zadie's birth story
It was a Friday. I was 39 weeks pregnant. I had picked up an irritating cold from the chaotic, germ-infested children’s museum that morning. (Or perhaps more accurately, I was irritable and I caught a cold on top of it.) Nonetheless, Noah and I had a successful home date night; soon after, I retreated to bed, and contractions started. I didn’t think much of them, only that they were terribly inconvenient. Every 10-15 min, I begrudgingly rolled out of bed, got on my knees and closed my eyes to focus my breath, then semi-consciously climbed back into bed to sleep for several minutes until the next contraction came.
Labor started in the middle of the night with my first kids as well. With Atlas, my water broke, and I knew I would meet my baby within 24 hours, per birth policy to avoid infection. With Phoebe, the speed and frequency of contractions were undeniably real labor. But with Zadie, I was convinced those annoying muscle spasms would fade in the morning. I wanted her to arrive on her due date like my other kids, or preferably a couple days late. I had things to do, you see. I wanted to record more prenatal yoga videos and squeeze in a photoshoot, and probably set up my room for a baby, pack a bag, and come up with a list of babysitters.
This was my hardest pregnancy. Not so much due to pregnancy itself, but more because of life during pregnancy – this exhausting season of hiddenness and loneliness and hustling, dragging out longer than I had anticipated. I was working four side jobs, my grandfather passed away, my father’s cancer returned for the third time, and I felt like the smallest nudge might send me over the edge. For the first time, I struggled being the kind of mom I wanted to be. For the first time, I was impatient with my kids, I was frustrated, and sometimes I gave in and turned on the TV. Ever since my first pregnancy, I wanted three babies, I knew I wanted this baby, but I found myself silently wishing I hadn’t gotten pregnant at all.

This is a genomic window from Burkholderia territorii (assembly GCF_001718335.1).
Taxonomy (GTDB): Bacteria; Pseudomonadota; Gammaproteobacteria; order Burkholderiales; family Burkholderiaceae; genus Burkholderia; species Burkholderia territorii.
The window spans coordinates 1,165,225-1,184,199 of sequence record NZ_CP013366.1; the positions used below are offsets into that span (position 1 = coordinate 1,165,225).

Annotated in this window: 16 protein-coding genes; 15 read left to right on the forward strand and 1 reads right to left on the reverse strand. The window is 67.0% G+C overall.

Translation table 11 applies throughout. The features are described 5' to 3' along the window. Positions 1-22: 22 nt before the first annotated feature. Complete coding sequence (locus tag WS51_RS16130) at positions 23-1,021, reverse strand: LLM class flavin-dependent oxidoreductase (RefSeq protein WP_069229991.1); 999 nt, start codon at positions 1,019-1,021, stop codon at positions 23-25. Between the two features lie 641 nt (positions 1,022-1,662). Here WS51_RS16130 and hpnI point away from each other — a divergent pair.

I convinced myself that it was okay to not feel as connected. That it was temporary and I had a lot on my plate and I just needed to get past this one commitment in my planner, and then one more, and then one last one. And then my checklist would be complete and I’d finally have space to think about this baby and then I’d be excited and hopeful and ready to give birth. And I told myself that it was okay that I didn’t feel ready, because when I saw her, I would love her.
But after hours of denial that I was actually in labor (even after arriving at the birth center), one really hard hour (during which I finally believed it was happening), and a couple of pushes: I held her in my arms and she was tiny and whole and squished in all the normal newborn ways, and I knew I loved her, of course I loved her, I love my babies, I’d give my life for them, but…I didn’t feel in love.
Whenever I give dating, marriage, parenting, and yoga advice, I often say: “Every relationship is different.” Your relationship with yourself, your partner, your kids – there isn’t another relationship exactly like yours, in this time, in this place. Like all your other relationships, love is a decision and love is a feeling. Sometimes it’s love at first sight, and sometimes it takes time, and you wait for your heart to catch up as you keep choosing love.